What an amazing story about the horse who could count. It really makes me wonder. Maybe that horse was a math teacher in a former life.

I tell ya, there are so many amazing things that just can't really be explained that have me scratching my head and the details about a horse who can count is now on the list.

Great and delightful read, thanks! Love and Peace :)

drbj 6 years ago from south Florida Author

It's funny, katie, but I had heard years ago in some psych class about Clever Hans but never really believed it was a true story and he really existed.

So I was also amazed when my research indicated it was a true story. Yes, Hans was responding to body language signals but in my view, it may take some extra equine brain cells to be able to do that.

Thank you so much for visiting and your generous comment. Love and peace to you, too, always.

PaperNotes 6 years ago

Wow, this is very interesting. No matter what, I still think that horses are intelligent animals. Yet their intelligence must not be compared to that of humans.

drbj 6 years ago from south Florida Author

Thank you for visiting, PaperNotes. I agree with you that horses are very intelligent. I believe they are ranked number three on an intelligence scale with chimps number one, and dogs number two.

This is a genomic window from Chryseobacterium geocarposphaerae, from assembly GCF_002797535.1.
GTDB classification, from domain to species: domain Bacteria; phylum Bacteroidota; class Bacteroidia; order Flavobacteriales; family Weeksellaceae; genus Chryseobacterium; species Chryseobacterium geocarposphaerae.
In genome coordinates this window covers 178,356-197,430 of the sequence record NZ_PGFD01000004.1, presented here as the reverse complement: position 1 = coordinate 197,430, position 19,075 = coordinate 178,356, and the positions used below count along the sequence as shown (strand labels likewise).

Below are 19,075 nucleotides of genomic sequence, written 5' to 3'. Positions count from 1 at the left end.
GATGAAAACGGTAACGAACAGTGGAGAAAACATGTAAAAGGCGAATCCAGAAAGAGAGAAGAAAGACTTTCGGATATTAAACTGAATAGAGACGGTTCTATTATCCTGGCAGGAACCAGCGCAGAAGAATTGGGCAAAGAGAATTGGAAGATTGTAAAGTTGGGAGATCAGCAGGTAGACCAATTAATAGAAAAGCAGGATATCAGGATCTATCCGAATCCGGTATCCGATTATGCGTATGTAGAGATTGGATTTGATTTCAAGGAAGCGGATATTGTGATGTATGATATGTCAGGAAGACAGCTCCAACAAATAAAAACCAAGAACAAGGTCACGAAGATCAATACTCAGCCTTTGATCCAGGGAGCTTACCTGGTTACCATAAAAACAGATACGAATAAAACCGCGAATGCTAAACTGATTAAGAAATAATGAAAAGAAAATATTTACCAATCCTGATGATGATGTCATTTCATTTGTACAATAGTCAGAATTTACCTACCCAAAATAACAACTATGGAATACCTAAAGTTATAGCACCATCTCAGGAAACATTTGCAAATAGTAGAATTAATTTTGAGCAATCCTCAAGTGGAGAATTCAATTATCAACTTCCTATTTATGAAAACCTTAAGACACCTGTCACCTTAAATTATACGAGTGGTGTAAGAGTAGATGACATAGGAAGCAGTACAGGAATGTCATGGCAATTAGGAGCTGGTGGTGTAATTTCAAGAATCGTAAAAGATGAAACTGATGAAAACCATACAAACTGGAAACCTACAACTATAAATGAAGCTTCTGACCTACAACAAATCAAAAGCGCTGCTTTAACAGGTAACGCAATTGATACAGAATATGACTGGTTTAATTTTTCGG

Clever Hans seemed to be a cut above.

Dolores Monet 6 years ago from East Coast, United States

I so love the story about Clever Hans - this hub made me happy. But I feel so sorry for Wilhelm who believed his wonderful experiment a failure when he taught us all so much more about horses. For some reason, the story of Clever Hans brings a tear to my eyes.

drbj 6 years ago from south Florida Author

What a gracious and loving comment about Hans, Dolores. Thank you. He was a very special horse with a very special owner.

Tooba 5 years ago

The story abut Kral's horses is rather interesting and I have not come across it before, while reading upon Clever Hans. Could you please site your source?

drbj 5 years ago from south Florida Author

Hello, Tooba. Sources cited for the information about Karl Krall and his horses are: "Clever Hans and the Eberfeld Horses" by Maurice Maeterlinck and the WDR TV film regarding Karl Krall (in German) - 'Echt Wuppertal - Eine Zeitreise mit der Schwebebahn' (1999). Thanks for your visit and your interest.